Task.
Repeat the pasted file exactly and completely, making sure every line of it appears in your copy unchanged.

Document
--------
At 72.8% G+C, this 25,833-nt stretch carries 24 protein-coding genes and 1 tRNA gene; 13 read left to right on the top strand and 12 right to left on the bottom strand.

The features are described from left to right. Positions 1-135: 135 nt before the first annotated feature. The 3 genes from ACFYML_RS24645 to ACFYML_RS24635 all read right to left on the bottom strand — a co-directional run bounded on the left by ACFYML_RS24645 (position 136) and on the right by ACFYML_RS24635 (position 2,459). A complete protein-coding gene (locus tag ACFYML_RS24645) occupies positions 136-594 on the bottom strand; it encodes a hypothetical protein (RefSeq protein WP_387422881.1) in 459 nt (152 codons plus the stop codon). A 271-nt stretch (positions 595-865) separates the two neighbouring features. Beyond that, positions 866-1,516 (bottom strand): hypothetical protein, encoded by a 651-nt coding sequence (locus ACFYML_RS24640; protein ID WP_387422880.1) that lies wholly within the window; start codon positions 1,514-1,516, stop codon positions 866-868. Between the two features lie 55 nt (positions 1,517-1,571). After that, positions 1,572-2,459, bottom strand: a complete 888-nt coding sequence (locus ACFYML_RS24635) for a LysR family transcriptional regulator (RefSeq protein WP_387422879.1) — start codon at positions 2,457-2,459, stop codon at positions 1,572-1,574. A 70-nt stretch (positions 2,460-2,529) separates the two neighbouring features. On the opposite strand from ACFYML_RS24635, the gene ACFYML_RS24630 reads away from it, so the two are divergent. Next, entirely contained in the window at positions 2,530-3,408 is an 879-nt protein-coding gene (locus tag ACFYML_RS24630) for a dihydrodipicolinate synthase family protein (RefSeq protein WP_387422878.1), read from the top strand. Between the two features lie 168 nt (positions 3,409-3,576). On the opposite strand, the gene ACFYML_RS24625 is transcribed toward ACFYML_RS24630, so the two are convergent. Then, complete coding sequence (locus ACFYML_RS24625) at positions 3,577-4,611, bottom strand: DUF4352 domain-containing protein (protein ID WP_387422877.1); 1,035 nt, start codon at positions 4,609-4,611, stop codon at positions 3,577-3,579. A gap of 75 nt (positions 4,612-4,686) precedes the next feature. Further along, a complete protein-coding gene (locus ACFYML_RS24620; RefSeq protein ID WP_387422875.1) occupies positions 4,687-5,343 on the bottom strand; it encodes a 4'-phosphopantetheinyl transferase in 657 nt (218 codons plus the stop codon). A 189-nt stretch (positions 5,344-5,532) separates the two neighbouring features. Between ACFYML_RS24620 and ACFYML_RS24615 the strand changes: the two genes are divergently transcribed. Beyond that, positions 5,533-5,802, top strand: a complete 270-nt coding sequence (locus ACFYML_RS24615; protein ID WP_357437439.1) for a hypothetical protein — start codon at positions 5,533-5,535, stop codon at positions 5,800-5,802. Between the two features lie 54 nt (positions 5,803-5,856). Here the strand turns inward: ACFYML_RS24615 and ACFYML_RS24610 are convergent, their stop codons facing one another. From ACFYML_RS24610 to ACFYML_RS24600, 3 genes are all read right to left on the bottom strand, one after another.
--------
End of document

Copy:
At 72.8% G+C, this 25,833-nt stretch carries 24 protein-coding genes and 1 tRNA gene; 13 read left to right on the top strand and 12 right to left on the bottom strand.

The features are described from left to right. Positions 1-135: 135 nt before the first annotated feature. The 3 genes from ACFYML_RS24645 to ACFYML_RS24635 all read right to left on the bottom strand — a co-directional run bounded on the left by ACFYML_RS24645 (position 136) and on the right by ACFYML_RS24635 (position 2,459). A complete protein-coding gene (locus tag ACFYML_RS24645) occupies positions 136-594 on the bottom strand; it encodes a hypothetical protein (RefSeq protein WP_387422881.1) in 459 nt (152 codons plus the stop codon). A 271-nt stretch (positions 595-865) separates the two neighbouring features. Beyond that, positions 866-1,516 (bottom strand): hypothetical protein, encoded by a 651-nt coding sequence (locus ACFYML_RS24640; protein ID WP_387422880.1) that lies wholly within the window; start codon positions 1,514-1,516, stop codon positions 866-868. Between the two features lie 55 nt (positions 1,517-1,571). After that, positions 1,572-2,459, bottom strand: a complete 888-nt coding sequence (locus ACFYML_RS24635) for a LysR family transcriptional regulator (RefSeq protein WP_387422879.1) — start codon at positions 2,457-2,459, stop codon at positions 1,572-1,574. A 70-nt stretch (positions 2,460-2,529) separates the two neighbouring features. On the opposite strand from ACFYML_RS24635, the gene ACFYML_RS24630 reads away from it, so the two are divergent. Next, entirely contained in the window at positions 2,530-3,408 is an 879-nt protein-coding gene (locus tag ACFYML_RS24630) for a dihydrodipicolinate synthase family protein (RefSeq protein WP_387422878.1), read from the top strand. Between the two features lie 168 nt (positions 3,409-3,576). On the opposite strand, the gene ACFYML_RS24625 is transcribed toward ACFYML_RS24630, so the two are convergent. Then, complete coding sequence (locus ACFYML_RS24625) at positions 3,577-4,611, bottom strand: DUF4352 domain-containing protein (protein ID WP_387422877.1); 1,035 nt, start codon at positions 4,609-4,611, stop codon at positions 3,577-3,579. A gap of 75 nt (positions 4,612-4,686) precedes the next feature. Further along, a complete protein-coding gene (locus ACFYML_RS24620; RefSeq protein ID WP_387422875.1) occupies positions 4,687-5,343 on the bottom strand; it encodes a 4'-phosphopantetheinyl transferase in 657 nt (218 codons plus the stop codon). A 189-nt stretch (positions 5,344-5,532) separates the two neighbouring features. Between ACFYML_RS24620 and ACFYML_RS24615 the strand changes: the two genes are divergently transcribed. Beyond that, positions 5,533-5,802, top strand: a complete 270-nt coding sequence (locus ACFYML_RS24615; protein ID WP_357437439.1) for a hypothetical protein — start codon at positions 5,533-5,535, stop codon at positions 5,800-5,802. Between the two features lie 54 nt (positions 5,803-5,856). Here the strand turns inward: ACFYML_RS24615 and ACFYML_RS24610 are convergent, their stop codons facing one another. From ACFYML_RS24610 to ACFYML_RS24600, 3 genes are all read right to left on the bottom strand, one after another.